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Have a look at my answer to this question: How to speed up raster to polygon conversion in R? In there, I have briefly described how to install Gdal on windows. If you had extra questions feel free to comment here.


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Personally, I would not store any important data in my Documents folder. However, I would not expect an ArcGIS for Desktop upgrade to overwrite the folder named ArcGIS within it. I would be more concerned about its accidental deletion. If you have any concerns simply copy/move that data into a folder that you are confident will not be inadvertently ...


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I seem to have resolved one issue, but another still persists so I will ask in another question. I think there were conflicts with 32-bit and 64-bit installs. Since ArcGIS runs python in 32-bit and I am on a 64-bit machine, initially, I assumed I would install the 64-bit builds for GDAL. When I installed the 32-bit versions and their python binaries, ...


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I have all major versions since 1.8.0 Lisboa running on the same computer, without any interfering. It just might be that older versions do not work with current plugins, since these are not stored separately as the binaries are, but all together in your user/.qgis2 folder. You can double-click the .../apps/qgis/bin/qgis.reg file to tell the registry which ...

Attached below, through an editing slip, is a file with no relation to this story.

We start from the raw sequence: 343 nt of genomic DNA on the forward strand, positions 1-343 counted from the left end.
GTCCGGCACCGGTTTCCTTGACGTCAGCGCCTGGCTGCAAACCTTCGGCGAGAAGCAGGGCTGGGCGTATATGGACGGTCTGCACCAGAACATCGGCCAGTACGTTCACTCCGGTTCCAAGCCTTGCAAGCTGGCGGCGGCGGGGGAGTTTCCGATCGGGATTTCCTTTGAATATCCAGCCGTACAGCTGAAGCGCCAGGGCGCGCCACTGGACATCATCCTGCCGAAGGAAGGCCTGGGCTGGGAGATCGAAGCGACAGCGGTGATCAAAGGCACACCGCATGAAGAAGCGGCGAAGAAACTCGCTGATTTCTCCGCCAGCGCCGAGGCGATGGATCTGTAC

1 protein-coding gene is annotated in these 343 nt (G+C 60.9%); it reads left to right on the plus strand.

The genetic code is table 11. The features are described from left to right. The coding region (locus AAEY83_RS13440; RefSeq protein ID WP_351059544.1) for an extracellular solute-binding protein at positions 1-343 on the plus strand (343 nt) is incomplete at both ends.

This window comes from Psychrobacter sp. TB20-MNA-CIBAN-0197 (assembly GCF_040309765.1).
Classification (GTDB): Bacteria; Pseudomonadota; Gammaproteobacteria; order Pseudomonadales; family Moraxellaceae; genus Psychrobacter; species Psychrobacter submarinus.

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Although the other answers provide useful information, I'm adding my own anser to address specifically the question of the install location: Major QGIS versions installed via standalone installer on Windows are identified as separate programs (e.g. QGIS Essen, not just QGIS), so they should not be overwritten/updated in-place. (While the program would ...


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As commented by @bugmenot123, they: have no idea about Jetty or IIS [but] would probably put a reverse proxy in front of it, so that eg /geoserver/ gets handled by localhost:8080 internally. That way you would have just one HTTPS server as "front-end". Quick search suggests that you can configure IIS as reverse proxy.


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Nowadays GeoServer releases are automated in our build server and the instructions do not get into the details of building an installer, but this old guide from the times when things were done by hand might provide you instructions on how to get an installer done: https://github.com/geoserver/geoserver-history/blob/master/doc/en/developer/source/release-...


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If you do this on windows, you can do this through cmd prompt and use setup tools. I have to do it on a restricted computer all the time. I just install the source setup.py files as ziggy has suggested. https://pypi.python.org/pypi/setuptools In command prompt, change your directory to the location where you have extracted the package that you want to ...


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TauDEM appears as an option in QGIS's processing providers, but you still have to install it yourself, which is...unfortunate. The following worked for me: System: Windows 7 64-bit, latest QGIS from the OsGeo4w installer (2.14 Essen) Make sure the MS Visual C++ 2010 redistributables reccommended on the TauDEM support page are installed correctly - I had ...